Three-layer polyethylene (3LPE) coatings are widely used as mainline coatings for buried oil and gas pipelines. Liquid epoxy is a common Field-Joint-Coating (FJC) solution due to its ease of application. Unfortunately, field applied liquid epoxy on 3LPE results in poor bonding between the liquid epoxy and the high-density polyethylene (HDPE) outer layer. This is because the non-polar HDPE has no functional groups that can interact/react with the polar epoxy. One current method for increasing the surface energy of HDPE is flame treatment, which can be inconsistent in the field. Alternative methods such as corona discharge and plasma are impractical in the field according to many operator companies.
Chemical oxidation via six different solutions is used herein to oxidize the HDPE surface. The effect of treatment time and temperature has been studied. ATR-FTIR and XPS tests clearly show that polar functional groups such as carbonyl and hydroxyl groups are created on the surface after treatment. The Dyne number of the HDPE increased from 38 dyne/cm to 70 dyne/cm. Pull-off strength according to ASTM D4541 shows the adhesion of HDPE to liquid epoxy increased to more than 2200 psi, significantly more than the highest reported result in the literature after flame treatment, which is 1100 psi. The result of adhesion tests after 28-days immersion in hot water shows that chemical treatment has no adverse effect on HDPE in the long-term.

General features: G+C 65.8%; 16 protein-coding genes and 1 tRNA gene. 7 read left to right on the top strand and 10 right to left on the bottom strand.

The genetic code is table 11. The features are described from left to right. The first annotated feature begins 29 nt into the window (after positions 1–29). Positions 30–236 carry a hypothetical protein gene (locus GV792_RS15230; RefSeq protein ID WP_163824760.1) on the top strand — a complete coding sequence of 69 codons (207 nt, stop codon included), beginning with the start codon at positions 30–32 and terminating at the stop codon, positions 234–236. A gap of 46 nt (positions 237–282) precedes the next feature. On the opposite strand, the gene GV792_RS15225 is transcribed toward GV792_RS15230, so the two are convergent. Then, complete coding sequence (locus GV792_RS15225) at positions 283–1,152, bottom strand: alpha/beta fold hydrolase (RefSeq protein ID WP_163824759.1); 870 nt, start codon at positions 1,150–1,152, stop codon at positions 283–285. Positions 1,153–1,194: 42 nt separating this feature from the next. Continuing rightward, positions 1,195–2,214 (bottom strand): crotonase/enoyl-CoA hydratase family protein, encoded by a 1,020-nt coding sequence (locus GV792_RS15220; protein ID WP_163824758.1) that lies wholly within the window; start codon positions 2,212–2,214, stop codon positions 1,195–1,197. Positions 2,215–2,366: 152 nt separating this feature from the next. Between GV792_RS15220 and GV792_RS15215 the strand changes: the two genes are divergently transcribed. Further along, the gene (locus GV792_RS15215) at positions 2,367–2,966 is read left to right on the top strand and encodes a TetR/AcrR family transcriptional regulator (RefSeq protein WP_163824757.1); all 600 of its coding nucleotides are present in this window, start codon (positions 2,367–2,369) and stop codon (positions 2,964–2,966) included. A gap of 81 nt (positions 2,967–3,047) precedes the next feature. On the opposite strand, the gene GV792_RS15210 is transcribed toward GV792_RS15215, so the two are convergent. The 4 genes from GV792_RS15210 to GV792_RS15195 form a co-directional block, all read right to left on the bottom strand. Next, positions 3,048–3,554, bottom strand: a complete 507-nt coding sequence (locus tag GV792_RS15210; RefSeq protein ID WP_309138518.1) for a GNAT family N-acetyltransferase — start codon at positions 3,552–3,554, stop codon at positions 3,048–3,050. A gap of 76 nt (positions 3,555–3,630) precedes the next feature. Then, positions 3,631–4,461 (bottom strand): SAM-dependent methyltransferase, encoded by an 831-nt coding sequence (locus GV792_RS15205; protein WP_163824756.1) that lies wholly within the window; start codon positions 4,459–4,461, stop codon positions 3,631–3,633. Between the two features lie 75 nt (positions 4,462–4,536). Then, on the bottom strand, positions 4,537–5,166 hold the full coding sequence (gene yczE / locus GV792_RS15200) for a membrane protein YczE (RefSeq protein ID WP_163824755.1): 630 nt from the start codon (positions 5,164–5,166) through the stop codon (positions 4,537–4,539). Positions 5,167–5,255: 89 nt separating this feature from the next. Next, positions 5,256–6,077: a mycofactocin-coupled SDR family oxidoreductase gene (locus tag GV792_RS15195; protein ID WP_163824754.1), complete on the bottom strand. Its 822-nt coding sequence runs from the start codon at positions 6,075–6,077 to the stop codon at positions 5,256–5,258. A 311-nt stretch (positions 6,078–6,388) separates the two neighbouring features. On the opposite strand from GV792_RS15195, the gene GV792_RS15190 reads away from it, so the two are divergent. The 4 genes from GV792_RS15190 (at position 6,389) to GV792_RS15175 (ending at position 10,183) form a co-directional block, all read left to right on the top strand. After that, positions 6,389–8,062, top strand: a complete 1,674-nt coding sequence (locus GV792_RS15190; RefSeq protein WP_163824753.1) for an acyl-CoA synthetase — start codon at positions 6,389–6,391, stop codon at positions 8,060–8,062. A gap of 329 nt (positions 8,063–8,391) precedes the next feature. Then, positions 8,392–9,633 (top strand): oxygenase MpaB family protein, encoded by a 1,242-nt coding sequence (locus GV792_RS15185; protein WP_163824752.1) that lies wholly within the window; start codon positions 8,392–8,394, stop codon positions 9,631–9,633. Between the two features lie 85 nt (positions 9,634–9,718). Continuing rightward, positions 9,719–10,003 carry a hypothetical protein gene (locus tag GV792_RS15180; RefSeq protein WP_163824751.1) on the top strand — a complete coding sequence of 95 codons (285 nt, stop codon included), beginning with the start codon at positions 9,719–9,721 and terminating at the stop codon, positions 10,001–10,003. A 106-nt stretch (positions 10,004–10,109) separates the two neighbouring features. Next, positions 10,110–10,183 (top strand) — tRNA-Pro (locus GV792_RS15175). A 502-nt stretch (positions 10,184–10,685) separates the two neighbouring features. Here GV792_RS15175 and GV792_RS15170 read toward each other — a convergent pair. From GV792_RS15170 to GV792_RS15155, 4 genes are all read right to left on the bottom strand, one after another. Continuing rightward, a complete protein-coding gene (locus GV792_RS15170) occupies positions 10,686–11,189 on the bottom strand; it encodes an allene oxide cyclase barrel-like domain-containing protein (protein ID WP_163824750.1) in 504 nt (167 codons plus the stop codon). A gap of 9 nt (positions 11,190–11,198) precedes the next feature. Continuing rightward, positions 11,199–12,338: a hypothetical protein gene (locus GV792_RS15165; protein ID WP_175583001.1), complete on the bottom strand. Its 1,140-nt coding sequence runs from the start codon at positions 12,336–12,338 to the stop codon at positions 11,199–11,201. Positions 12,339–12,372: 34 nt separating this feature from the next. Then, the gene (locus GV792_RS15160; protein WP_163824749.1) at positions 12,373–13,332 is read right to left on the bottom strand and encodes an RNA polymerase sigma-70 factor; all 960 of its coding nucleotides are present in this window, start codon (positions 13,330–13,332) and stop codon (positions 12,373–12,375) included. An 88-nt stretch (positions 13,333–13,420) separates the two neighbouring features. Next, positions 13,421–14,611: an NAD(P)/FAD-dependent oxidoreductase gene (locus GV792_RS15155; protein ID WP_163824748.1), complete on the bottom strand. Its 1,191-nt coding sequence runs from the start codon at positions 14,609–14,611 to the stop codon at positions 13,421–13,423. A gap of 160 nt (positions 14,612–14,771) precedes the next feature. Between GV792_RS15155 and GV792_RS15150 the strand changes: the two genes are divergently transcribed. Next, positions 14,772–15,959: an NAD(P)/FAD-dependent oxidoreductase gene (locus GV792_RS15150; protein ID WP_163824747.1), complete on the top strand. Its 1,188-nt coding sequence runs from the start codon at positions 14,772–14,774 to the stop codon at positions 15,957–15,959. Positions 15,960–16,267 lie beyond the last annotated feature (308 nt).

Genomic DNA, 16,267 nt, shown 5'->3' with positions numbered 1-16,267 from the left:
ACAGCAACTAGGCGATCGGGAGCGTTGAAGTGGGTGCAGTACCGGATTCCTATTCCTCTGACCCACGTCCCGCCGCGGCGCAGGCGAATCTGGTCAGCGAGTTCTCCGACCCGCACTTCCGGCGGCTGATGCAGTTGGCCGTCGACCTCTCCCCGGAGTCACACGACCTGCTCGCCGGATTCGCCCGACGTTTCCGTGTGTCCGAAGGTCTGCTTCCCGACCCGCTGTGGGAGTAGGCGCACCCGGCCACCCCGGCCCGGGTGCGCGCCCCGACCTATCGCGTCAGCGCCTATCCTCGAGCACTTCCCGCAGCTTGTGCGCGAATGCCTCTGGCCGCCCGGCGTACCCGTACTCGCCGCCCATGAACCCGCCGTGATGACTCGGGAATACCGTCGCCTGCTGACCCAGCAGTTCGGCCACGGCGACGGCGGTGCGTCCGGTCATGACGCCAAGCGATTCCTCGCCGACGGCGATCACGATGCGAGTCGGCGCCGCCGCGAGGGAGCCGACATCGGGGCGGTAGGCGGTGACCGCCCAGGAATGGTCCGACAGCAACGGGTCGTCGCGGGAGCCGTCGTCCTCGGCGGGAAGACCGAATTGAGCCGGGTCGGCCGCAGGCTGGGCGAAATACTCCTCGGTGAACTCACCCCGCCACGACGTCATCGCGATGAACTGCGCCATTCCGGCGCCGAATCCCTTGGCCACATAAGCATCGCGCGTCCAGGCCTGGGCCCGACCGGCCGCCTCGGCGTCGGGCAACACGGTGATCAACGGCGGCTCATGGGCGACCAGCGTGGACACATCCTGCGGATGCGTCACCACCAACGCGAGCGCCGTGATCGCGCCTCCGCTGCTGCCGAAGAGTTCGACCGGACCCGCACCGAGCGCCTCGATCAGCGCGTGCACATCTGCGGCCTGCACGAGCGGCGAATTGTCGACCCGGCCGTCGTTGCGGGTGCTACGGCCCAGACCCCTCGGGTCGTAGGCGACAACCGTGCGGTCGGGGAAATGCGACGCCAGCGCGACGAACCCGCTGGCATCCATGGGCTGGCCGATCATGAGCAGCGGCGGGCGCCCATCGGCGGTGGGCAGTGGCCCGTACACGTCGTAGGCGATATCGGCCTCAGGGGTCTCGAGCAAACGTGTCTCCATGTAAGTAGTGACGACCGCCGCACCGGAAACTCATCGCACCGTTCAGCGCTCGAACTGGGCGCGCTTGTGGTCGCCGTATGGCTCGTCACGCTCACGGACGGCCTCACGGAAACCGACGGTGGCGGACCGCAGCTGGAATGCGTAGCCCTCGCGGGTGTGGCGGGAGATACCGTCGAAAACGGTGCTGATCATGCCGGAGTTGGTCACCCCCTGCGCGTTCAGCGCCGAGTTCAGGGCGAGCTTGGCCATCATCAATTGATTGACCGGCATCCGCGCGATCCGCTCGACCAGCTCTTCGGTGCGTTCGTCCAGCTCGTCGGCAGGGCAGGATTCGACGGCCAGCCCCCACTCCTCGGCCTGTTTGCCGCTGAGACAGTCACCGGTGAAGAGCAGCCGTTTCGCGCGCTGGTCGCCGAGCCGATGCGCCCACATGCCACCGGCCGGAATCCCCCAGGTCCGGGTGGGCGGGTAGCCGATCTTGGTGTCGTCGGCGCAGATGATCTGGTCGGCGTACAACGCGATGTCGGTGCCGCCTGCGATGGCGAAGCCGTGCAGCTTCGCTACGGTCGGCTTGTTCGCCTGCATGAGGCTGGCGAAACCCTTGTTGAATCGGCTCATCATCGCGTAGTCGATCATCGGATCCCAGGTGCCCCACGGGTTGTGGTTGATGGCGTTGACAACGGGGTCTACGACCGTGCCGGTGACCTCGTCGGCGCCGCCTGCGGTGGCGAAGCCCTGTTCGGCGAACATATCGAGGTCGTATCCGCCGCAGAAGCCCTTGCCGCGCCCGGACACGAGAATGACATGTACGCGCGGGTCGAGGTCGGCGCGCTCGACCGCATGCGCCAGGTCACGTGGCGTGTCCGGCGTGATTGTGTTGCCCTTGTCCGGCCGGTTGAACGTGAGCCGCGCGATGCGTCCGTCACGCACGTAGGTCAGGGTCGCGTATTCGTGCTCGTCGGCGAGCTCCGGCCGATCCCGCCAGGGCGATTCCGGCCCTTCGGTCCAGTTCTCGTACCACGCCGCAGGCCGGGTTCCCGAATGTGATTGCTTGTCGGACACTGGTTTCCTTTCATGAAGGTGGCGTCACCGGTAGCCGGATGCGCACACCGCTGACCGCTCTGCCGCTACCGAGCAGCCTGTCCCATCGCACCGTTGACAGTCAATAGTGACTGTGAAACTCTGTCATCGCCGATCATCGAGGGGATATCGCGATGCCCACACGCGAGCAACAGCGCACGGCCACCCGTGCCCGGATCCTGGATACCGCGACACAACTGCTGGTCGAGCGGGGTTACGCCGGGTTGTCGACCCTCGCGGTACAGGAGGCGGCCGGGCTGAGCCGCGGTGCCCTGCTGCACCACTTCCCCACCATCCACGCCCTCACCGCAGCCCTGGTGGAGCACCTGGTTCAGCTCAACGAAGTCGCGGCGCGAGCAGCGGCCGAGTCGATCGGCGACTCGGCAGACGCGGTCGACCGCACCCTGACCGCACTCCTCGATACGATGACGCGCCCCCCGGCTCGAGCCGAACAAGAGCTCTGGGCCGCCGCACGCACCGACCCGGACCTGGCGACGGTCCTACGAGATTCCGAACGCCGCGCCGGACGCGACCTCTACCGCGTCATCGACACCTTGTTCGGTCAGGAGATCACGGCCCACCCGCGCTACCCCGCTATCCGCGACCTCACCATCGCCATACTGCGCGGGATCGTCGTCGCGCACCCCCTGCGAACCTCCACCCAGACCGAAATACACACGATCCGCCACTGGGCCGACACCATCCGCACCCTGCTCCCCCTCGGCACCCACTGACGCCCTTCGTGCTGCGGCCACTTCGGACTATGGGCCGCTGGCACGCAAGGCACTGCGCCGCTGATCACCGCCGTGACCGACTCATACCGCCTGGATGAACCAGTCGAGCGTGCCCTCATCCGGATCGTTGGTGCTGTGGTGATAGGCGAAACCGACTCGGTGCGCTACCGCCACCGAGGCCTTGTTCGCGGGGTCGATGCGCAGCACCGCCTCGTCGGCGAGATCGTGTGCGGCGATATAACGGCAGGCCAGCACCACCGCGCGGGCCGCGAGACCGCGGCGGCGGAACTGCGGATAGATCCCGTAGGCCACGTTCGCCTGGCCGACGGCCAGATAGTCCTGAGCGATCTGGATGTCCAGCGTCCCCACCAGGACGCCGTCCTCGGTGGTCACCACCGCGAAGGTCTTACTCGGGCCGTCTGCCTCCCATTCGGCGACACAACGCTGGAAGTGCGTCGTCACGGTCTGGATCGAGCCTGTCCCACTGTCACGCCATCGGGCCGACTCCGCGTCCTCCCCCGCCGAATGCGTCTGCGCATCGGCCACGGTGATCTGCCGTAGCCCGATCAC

Different treatment times and temperatures were studied to optimize the procedure for field application. Currently, the focus is to transform the best solution into a ready-to-use paste.
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